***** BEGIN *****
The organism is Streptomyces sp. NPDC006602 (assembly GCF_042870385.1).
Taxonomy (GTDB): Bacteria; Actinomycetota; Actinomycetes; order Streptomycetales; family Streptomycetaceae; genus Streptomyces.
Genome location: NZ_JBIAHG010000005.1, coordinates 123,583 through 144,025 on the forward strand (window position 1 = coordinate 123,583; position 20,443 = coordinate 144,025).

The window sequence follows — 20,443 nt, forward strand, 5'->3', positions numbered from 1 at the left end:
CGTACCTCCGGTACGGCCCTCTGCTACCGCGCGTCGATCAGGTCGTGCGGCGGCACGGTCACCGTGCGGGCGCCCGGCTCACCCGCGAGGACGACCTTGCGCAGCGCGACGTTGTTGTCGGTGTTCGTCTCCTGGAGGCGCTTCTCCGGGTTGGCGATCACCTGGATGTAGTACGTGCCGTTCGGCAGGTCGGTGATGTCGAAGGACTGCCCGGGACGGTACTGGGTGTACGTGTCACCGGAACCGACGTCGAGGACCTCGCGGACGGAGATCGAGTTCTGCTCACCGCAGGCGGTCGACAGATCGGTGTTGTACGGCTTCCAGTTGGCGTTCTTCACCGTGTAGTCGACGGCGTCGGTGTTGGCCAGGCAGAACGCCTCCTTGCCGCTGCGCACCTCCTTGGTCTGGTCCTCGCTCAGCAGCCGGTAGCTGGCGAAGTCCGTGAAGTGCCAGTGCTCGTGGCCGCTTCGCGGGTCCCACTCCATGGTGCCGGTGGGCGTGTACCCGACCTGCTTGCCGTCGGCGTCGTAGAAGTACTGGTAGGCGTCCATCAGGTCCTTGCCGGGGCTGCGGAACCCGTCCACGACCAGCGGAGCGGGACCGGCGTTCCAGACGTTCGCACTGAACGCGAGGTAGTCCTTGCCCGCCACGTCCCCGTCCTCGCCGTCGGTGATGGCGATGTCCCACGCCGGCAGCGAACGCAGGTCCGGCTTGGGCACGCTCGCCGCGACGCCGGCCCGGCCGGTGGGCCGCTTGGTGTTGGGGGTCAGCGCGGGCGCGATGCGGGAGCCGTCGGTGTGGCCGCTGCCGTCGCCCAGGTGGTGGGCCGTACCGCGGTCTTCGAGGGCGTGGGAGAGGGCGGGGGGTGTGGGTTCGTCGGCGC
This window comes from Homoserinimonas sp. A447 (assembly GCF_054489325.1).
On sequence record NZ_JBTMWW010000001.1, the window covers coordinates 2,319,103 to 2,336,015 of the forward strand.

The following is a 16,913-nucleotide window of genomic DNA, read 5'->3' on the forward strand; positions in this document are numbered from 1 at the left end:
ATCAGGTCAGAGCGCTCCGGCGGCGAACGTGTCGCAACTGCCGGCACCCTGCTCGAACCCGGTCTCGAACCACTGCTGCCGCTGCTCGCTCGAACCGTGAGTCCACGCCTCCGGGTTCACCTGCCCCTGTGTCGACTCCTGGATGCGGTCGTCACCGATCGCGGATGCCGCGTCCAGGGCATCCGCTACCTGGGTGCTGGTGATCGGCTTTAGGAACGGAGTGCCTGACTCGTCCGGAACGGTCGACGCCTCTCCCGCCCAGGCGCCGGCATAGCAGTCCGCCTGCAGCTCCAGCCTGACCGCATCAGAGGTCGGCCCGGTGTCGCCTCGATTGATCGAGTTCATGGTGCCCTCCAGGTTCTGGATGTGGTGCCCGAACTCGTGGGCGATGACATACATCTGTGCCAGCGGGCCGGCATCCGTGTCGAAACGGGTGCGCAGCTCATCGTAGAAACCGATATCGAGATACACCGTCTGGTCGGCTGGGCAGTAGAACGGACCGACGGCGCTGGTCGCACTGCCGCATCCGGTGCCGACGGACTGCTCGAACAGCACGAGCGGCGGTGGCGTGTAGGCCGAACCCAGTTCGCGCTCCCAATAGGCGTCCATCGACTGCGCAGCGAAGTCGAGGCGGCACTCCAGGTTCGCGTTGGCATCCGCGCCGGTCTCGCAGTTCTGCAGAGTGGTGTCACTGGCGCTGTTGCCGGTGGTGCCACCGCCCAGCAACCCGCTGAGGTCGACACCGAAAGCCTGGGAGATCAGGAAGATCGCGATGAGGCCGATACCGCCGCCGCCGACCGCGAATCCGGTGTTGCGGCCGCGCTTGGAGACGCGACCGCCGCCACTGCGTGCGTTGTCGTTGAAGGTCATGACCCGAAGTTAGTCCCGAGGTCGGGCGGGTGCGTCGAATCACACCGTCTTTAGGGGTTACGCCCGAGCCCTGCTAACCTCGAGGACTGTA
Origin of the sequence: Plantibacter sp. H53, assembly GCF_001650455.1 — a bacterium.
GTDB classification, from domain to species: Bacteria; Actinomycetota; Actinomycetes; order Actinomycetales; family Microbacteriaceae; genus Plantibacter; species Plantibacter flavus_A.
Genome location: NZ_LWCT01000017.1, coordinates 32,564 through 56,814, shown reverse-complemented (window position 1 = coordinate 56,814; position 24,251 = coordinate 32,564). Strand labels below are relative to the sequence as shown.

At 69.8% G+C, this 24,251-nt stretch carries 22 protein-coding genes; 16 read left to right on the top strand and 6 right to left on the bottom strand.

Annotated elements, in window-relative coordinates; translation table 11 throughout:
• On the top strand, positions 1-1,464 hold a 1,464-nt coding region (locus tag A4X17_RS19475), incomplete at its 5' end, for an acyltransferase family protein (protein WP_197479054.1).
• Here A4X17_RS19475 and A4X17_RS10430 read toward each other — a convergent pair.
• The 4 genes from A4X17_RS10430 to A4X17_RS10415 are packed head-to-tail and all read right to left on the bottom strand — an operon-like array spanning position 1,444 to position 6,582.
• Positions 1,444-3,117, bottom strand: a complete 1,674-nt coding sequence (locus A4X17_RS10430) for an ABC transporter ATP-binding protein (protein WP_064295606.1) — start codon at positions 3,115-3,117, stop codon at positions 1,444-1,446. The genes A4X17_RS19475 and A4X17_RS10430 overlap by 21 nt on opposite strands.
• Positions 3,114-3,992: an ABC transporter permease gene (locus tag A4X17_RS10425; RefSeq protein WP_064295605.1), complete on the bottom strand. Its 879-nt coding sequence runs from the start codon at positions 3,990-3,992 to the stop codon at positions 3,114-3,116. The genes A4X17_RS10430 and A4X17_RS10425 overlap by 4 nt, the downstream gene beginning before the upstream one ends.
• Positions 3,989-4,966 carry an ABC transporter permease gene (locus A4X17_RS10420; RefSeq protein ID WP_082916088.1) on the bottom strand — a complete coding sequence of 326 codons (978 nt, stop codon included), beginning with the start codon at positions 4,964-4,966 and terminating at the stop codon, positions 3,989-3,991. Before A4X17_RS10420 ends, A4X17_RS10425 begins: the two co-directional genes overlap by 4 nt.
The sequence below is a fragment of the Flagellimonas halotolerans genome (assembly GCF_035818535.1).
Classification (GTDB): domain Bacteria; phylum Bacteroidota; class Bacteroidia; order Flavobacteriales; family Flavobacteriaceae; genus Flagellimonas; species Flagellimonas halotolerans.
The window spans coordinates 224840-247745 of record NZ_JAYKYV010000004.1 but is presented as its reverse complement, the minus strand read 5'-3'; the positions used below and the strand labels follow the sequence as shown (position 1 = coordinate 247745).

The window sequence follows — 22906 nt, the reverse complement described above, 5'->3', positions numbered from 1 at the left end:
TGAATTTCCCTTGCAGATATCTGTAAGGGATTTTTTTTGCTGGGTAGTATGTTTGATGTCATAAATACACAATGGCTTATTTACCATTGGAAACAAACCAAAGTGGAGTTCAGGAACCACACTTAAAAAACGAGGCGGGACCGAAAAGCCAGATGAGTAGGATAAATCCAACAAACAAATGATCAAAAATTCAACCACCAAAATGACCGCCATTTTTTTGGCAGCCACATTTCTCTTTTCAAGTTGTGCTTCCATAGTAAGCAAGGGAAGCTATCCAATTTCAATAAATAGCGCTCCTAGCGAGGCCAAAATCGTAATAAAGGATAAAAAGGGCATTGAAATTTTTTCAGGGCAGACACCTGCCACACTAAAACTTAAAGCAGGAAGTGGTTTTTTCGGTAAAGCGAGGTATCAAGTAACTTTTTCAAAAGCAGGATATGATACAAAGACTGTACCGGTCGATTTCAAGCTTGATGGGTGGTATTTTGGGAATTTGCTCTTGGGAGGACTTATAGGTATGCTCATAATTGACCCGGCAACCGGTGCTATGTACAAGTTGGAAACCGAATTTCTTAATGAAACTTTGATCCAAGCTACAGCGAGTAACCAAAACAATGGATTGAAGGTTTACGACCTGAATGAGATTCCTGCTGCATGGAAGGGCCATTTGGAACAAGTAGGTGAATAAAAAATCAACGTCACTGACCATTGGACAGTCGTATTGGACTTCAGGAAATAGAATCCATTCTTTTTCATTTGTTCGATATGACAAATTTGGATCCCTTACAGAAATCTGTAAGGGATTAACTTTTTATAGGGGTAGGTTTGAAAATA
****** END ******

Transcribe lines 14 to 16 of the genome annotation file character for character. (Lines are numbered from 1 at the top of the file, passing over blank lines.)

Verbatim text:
Annotated elements, in window-relative coordinates; translation table 11 throughout:
• On the top strand, positions 1-1,464 hold a 1,464-nt coding region (locus tag A4X17_RS19475), incomplete at its 5' end, for an acyltransferase family protein (protein WP_197479054.1).
• Here A4X17_RS19475 and A4X17_RS10430 read toward each other — a convergent pair.